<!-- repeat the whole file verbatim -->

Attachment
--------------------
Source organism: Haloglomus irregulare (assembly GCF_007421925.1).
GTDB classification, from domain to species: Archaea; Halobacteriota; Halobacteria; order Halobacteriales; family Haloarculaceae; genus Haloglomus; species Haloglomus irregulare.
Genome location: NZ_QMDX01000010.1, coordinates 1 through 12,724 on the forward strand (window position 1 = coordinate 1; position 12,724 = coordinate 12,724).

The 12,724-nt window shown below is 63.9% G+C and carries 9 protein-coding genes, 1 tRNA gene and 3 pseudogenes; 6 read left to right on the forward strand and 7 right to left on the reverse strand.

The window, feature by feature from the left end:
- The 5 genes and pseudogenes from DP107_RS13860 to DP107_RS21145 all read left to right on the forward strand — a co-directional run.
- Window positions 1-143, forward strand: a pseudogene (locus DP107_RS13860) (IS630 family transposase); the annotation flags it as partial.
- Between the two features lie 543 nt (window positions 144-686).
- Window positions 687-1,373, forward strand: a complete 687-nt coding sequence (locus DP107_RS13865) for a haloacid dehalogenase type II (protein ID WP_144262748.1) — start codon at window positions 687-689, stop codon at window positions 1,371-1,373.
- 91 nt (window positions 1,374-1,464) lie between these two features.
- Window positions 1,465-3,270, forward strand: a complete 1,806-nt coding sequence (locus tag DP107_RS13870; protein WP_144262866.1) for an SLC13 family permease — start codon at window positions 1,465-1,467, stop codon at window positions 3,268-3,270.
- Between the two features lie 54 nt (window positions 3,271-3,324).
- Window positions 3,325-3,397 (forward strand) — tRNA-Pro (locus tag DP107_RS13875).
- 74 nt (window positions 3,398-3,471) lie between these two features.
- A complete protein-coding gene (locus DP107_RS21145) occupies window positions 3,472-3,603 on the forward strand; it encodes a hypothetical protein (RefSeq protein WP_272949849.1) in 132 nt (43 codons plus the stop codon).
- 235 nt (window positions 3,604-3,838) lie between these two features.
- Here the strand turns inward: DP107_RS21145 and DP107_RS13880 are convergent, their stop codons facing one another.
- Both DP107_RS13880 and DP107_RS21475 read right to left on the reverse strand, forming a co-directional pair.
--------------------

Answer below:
Source organism: Haloglomus irregulare (assembly GCF_007421925.1).
GTDB classification, from domain to species: Archaea; Halobacteriota; Halobacteria; order Halobacteriales; family Haloarculaceae; genus Haloglomus; species Haloglomus irregulare.
Genome location: NZ_QMDX01000010.1, coordinates 1 through 12,724 on the forward strand (window position 1 = coordinate 1; position 12,724 = coordinate 12,724).

The 12,724-nt window shown below is 63.9% G+C and carries 9 protein-coding genes, 1 tRNA gene and 3 pseudogenes; 6 read left to right on the forward strand and 7 right to left on the reverse strand.

The window, feature by feature from the left end:
- The 5 genes and pseudogenes from DP107_RS13860 to DP107_RS21145 all read left to right on the forward strand — a co-directional run.
- Window positions 1-143, forward strand: a pseudogene (locus DP107_RS13860) (IS630 family transposase); the annotation flags it as partial.
- Between the two features lie 543 nt (window positions 144-686).
- Window positions 687-1,373, forward strand: a complete 687-nt coding sequence (locus DP107_RS13865) for a haloacid dehalogenase type II (protein ID WP_144262748.1) — start codon at window positions 687-689, stop codon at window positions 1,371-1,373.
- 91 nt (window positions 1,374-1,464) lie between these two features.
- Window positions 1,465-3,270, forward strand: a complete 1,806-nt coding sequence (locus tag DP107_RS13870; protein WP_144262866.1) for an SLC13 family permease — start codon at window positions 1,465-1,467, stop codon at window positions 3,268-3,270.
- Between the two features lie 54 nt (window positions 3,271-3,324).
- Window positions 3,325-3,397 (forward strand) — tRNA-Pro (locus tag DP107_RS13875).
- 74 nt (window positions 3,398-3,471) lie between these two features.
- A complete protein-coding gene (locus DP107_RS21145) occupies window positions 3,472-3,603 on the forward strand; it encodes a hypothetical protein (RefSeq protein WP_272949849.1) in 132 nt (43 codons plus the stop codon).
- 235 nt (window positions 3,604-3,838) lie between these two features.
- Here the strand turns inward: DP107_RS21145 and DP107_RS13880 are convergent, their stop codons facing one another.
- Both DP107_RS13880 and DP107_RS21475 read right to left on the reverse strand, forming a co-directional pair.